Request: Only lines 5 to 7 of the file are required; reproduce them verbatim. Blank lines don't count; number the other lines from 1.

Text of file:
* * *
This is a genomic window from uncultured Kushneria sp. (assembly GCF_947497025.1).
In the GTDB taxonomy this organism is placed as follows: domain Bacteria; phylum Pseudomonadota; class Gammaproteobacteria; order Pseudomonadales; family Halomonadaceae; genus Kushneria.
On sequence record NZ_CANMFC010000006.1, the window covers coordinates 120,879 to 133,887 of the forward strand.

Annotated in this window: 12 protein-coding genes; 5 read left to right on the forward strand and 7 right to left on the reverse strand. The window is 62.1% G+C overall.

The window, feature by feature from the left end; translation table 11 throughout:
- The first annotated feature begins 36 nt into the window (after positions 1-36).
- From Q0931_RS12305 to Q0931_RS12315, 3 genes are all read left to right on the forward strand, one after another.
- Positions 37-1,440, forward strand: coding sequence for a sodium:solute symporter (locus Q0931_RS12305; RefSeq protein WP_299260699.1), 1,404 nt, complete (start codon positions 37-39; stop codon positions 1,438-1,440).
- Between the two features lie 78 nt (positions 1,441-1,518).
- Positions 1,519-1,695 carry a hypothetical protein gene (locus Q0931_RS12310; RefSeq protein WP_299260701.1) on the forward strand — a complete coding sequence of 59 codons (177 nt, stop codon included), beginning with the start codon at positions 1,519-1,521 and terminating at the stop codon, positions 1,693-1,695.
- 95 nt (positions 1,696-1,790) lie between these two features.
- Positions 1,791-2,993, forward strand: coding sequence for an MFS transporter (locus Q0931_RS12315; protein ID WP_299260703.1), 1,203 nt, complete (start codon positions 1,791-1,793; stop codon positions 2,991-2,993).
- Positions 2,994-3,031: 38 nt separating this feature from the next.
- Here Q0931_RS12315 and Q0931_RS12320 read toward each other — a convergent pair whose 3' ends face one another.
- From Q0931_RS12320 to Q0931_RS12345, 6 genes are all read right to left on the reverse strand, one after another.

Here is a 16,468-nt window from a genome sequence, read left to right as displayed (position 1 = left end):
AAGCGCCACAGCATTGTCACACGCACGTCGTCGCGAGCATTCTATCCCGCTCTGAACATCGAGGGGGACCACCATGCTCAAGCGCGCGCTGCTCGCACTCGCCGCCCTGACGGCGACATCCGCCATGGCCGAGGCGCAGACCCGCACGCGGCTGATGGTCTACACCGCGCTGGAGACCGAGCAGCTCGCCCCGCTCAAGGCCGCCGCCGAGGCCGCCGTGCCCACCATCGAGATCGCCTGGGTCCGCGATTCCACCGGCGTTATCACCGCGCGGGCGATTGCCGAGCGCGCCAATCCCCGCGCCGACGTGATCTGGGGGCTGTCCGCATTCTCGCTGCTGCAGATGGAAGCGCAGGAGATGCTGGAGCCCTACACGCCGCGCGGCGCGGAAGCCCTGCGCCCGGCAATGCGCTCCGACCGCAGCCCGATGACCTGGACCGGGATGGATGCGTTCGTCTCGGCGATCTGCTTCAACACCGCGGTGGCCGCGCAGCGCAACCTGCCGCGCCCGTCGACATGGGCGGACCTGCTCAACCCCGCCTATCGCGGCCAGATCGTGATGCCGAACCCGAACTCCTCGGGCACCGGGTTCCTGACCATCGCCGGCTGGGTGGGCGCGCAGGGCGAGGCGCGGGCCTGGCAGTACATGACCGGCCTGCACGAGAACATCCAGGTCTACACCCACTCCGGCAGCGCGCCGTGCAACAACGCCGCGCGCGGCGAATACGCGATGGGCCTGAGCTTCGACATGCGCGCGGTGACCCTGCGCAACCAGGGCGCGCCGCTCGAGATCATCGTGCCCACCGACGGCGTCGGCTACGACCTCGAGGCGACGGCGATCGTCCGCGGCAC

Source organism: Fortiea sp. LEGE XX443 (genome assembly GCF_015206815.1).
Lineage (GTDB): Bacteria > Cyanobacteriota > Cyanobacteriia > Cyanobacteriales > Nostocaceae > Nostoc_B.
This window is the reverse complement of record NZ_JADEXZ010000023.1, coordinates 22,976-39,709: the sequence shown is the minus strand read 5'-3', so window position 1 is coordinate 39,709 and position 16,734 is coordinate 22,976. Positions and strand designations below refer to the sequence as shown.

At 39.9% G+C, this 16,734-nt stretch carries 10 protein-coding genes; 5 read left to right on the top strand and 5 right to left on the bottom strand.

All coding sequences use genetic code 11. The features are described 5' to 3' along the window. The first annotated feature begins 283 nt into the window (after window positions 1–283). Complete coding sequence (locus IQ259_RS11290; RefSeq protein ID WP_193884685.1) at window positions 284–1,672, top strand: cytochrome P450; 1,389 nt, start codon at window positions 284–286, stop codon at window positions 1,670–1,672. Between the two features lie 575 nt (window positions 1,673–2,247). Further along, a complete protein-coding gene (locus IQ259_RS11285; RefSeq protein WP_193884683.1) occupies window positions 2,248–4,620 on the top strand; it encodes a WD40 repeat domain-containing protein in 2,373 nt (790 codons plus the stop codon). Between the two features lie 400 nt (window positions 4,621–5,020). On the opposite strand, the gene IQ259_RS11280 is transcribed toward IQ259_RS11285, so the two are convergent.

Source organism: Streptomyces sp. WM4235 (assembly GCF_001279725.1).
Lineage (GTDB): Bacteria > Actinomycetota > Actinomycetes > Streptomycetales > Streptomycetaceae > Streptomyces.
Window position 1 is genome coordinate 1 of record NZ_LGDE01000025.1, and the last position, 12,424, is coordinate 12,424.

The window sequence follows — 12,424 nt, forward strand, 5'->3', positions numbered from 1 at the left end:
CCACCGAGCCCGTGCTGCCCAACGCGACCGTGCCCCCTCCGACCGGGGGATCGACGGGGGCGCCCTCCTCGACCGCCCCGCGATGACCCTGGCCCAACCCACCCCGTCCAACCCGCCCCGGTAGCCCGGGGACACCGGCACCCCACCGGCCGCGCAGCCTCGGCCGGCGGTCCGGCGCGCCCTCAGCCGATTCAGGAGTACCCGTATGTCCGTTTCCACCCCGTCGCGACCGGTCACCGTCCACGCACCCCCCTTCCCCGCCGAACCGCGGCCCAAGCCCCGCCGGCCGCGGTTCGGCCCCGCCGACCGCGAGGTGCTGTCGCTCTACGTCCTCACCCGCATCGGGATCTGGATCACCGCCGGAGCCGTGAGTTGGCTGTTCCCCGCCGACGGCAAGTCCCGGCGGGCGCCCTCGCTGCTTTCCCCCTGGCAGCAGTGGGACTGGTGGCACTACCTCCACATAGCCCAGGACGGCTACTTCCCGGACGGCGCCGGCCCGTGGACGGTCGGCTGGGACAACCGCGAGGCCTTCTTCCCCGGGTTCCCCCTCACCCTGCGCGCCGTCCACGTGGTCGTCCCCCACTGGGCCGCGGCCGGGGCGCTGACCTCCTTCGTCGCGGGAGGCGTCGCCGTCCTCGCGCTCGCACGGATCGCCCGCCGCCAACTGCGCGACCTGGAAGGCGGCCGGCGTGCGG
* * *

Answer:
The window, feature by feature from the left end; translation table 11 throughout:
- The first annotated feature begins 36 nt into the window (after positions 1-36).
- From Q0931_RS12305 to Q0931_RS12315, 3 genes are all read left to right on the forward strand, one after another.